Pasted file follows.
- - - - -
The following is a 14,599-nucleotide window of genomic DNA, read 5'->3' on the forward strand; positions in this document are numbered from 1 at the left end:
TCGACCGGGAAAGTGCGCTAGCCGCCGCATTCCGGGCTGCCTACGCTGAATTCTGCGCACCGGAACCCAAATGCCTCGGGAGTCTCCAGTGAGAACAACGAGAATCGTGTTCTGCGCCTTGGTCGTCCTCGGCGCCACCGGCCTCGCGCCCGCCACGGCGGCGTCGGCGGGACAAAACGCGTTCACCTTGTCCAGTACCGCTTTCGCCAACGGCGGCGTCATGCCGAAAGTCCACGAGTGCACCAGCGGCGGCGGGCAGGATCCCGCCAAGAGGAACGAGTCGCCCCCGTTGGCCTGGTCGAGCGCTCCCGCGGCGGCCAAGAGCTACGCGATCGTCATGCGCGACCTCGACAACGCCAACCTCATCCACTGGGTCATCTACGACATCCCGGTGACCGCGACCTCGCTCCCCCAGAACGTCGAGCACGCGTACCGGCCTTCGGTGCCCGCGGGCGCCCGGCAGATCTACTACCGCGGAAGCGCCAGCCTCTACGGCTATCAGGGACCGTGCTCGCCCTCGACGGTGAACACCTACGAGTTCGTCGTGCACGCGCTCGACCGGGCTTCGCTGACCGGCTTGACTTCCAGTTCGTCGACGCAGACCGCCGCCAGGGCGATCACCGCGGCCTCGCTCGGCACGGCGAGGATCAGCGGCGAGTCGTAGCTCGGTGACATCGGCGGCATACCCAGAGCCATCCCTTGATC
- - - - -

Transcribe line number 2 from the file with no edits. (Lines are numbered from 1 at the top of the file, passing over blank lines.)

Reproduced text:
TCGACCGGGAAAGTGCGCTAGCCGCCGCATTCCGGGCTGCCTACGCTGAATTCTGCGCACCGGAACCCAAATGCCTCGGGAGTCTCCAGTGAGAACAACGAGAATCGTGTTCTGCGCCTTGGTCGTCCTCGGCGCCACCGGCCTCGCGCCCGCCACGGCGGCGTCGGCGGGACAAAACGCGTTCACCTTGTCCAGTACCGCTTTCGCCAACGGCGGCGTCATGCCGAAAGTCCACGAGTGCACCAGCGGCGGCGGGCAGGATCCCGCCAAGAGGAACGAGTCGCCCCCGTTGGCCTGGTCGAGCGCTCCCGCGGCGGCCAAGAGCTACGCGATCGTCATGCGCGACCTCGACAACGCCAACCTCATCCACTGGGTCATCTACGACATCCCGGTGACCGCGACCTCGCTCCCCCAGAACGTCGAGCACGCGTACCGGCCTTCGGTGCCCGCGGGCGCCCGGCAGATCTACTACCGCGGAAGCGCCAGCCTCTACGGCTATCAGGGACCGTGCTCGCCCTCGACGGTGAACACCTACGAGTTCGTCGTGCACGCGCTCGACCGGGCTTCGCTGACCGGCTTGACTTCCAGTTCGTCGACGCAGACCGCCGCCAGGGCGATCACCGCGGCCTCGCTCGGCACGGCGAGGATCAGCGGCGAGTCGTAGCTCGGTGACATCGGCGGCATACCCAGAGCCATCCCTTGATC